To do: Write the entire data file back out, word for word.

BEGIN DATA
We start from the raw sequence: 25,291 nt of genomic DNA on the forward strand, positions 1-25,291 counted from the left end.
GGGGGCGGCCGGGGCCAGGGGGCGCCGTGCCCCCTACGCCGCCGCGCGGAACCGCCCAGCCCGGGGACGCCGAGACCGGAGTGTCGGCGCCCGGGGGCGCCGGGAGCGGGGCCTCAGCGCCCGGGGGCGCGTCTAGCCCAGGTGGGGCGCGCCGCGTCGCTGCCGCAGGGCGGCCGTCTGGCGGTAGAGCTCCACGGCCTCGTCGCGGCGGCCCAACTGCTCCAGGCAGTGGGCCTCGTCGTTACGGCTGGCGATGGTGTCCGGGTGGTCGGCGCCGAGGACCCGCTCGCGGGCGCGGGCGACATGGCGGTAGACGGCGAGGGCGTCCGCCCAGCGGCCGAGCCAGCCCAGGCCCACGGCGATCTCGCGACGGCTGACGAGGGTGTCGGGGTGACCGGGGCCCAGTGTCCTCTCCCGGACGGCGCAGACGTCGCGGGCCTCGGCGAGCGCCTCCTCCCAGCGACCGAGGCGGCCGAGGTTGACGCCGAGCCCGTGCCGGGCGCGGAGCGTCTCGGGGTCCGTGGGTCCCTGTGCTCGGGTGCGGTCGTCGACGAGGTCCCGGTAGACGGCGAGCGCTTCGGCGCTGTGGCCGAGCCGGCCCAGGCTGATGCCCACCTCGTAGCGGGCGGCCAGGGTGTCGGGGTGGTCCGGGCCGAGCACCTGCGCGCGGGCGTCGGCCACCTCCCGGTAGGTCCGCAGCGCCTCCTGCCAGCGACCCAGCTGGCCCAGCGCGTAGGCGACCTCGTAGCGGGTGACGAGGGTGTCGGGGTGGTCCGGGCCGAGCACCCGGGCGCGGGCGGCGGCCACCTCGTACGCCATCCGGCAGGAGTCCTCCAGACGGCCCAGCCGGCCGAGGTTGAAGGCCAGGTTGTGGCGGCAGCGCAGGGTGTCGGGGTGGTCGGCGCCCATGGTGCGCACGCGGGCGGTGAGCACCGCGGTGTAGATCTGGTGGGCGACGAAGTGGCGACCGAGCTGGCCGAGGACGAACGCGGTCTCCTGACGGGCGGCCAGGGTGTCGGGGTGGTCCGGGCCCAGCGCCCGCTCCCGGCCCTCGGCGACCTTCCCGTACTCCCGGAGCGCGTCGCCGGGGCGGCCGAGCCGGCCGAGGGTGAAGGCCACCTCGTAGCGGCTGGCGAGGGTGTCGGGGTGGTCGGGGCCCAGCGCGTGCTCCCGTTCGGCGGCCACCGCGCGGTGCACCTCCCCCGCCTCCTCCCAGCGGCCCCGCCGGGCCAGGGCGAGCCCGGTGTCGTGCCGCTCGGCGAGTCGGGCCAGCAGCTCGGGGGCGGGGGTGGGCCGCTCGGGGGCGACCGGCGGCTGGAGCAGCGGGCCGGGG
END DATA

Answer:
We start from the raw sequence: 25,291 nt of genomic DNA on the forward strand, positions 1-25,291 counted from the left end.
GGGGGCGGCCGGGGCCAGGGGGCGCCGTGCCCCCTACGCCGCCGCGCGGAACCGCCCAGCCCGGGGACGCCGAGACCGGAGTGTCGGCGCCCGGGGGCGCCGGGAGCGGGGCCTCAGCGCCCGGGGGCGCGTCTAGCCCAGGTGGGGCGCGCCGCGTCGCTGCCGCAGGGCGGCCGTCTGGCGGTAGAGCTCCACGGCCTCGTCGCGGCGGCCCAACTGCTCCAGGCAGTGGGCCTCGTCGTTACGGCTGGCGATGGTGTCCGGGTGGTCGGCGCCGAGGACCCGCTCGCGGGCGCGGGCGACATGGCGGTAGACGGCGAGGGCGTCCGCCCAGCGGCCGAGCCAGCCCAGGCCCACGGCGATCTCGCGACGGCTGACGAGGGTGTCGGGGTGACCGGGGCCCAGTGTCCTCTCCCGGACGGCGCAGACGTCGCGGGCCTCGGCGAGCGCCTCCTCCCAGCGACCGAGGCGGCCGAGGTTGACGCCGAGCCCGTGCCGGGCGCGGAGCGTCTCGGGGTCCGTGGGTCCCTGTGCTCGGGTGCGGTCGTCGACGAGGTCCCGGTAGACGGCGAGCGCTTCGGCGCTGTGGCCGAGCCGGCCCAGGCTGATGCCCACCTCGTAGCGGGCGGCCAGGGTGTCGGGGTGGTCCGGGCCGAGCACCTGCGCGCGGGCGTCGGCCACCTCCCGGTAGGTCCGCAGCGCCTCCTGCCAGCGACCCAGCTGGCCCAGCGCGTAGGCGACCTCGTAGCGGGTGACGAGGGTGTCGGGGTGGTCCGGGCCGAGCACCCGGGCGCGGGCGGCGGCCACCTCGTACGCCATCCGGCAGGAGTCCTCCAGACGGCCCAGCCGGCCGAGGTTGAAGGCCAGGTTGTGGCGGCAGCGCAGGGTGTCGGGGTGGTCGGCGCCCATGGTGCGCACGCGGGCGGTGAGCACCGCGGTGTAGATCTGGTGGGCGACGAAGTGGCGACCGAGCTGGCCGAGGACGAACGCGGTCTCCTGACGGGCGGCCAGGGTGTCGGGGTGGTCCGGGCCCAGCGCCCGCTCCCGGCCCTCGGCGACCTTCCCGTACTCCCGGAGCGCGTCGCCGGGGCGGCCGAGCCGGCCGAGGGTGAAGGCCACCTCGTAGCGGCTGGCGAGGGTGTCGGGGTGGTCGGGGCCCAGCGCGTGCTCCCGTTCGGCGGCCACCGCGCGGTGCACCTCCCCCGCCTCCTCCCAGCGGCCCCGCCGGGCCAGGGCGAGCCCGGTGTCGTGCCGCTCGGCGAGTCGGGCCAGCAGCTCGGGGGCGGGGGTGGGCCGCTCGGGGGCGACCGGCGGCTGGAGCAGCGGGCCGGGG